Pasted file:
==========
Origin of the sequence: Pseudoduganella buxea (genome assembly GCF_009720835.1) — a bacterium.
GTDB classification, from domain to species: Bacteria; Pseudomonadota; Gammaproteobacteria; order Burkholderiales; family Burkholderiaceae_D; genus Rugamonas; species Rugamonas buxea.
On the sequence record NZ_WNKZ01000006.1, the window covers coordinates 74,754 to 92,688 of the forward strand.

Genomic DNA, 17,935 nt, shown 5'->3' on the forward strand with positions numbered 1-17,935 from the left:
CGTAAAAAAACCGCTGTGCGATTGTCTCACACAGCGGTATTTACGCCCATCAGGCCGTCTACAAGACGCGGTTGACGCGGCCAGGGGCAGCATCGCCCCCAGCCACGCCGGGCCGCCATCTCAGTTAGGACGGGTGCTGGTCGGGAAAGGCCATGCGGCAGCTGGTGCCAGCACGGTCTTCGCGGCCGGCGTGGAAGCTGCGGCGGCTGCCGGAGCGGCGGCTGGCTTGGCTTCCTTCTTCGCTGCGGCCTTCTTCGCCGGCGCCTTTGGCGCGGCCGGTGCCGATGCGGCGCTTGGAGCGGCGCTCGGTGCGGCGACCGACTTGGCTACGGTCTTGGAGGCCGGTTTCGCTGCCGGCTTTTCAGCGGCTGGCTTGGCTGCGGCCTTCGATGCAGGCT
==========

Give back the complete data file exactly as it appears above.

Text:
Origin of the sequence: Pseudoduganella buxea (genome assembly GCF_009720835.1) — a bacterium.
GTDB classification, from domain to species: Bacteria; Pseudomonadota; Gammaproteobacteria; order Burkholderiales; family Burkholderiaceae_D; genus Rugamonas; species Rugamonas buxea.
On the sequence record NZ_WNKZ01000006.1, the window covers coordinates 74,754 to 92,688 of the forward strand.

Genomic DNA, 17,935 nt, shown 5'->3' on the forward strand with positions numbered 1-17,935 from the left:
CGTAAAAAAACCGCTGTGCGATTGTCTCACACAGCGGTATTTACGCCCATCAGGCCGTCTACAAGACGCGGTTGACGCGGCCAGGGGCAGCATCGCCCCCAGCCACGCCGGGCCGCCATCTCAGTTAGGACGGGTGCTGGTCGGGAAAGGCCATGCGGCAGCTGGTGCCAGCACGGTCTTCGCGGCCGGCGTGGAAGCTGCGGCGGCTGCCGGAGCGGCGGCTGGCTTGGCTTCCTTCTTCGCTGCGGCCTTCTTCGCCGGCGCCTTTGGCGCGGCCGGTGCCGATGCGGCGCTTGGAGCGGCGCTCGGTGCGGCGACCGACTTGGCTACGGTCTTGGAGGCCGGTTTCGCTGCCGGCTTTTCAGCGGCTGGCTTGGCTGCGGCCTTCGATGCAGGCT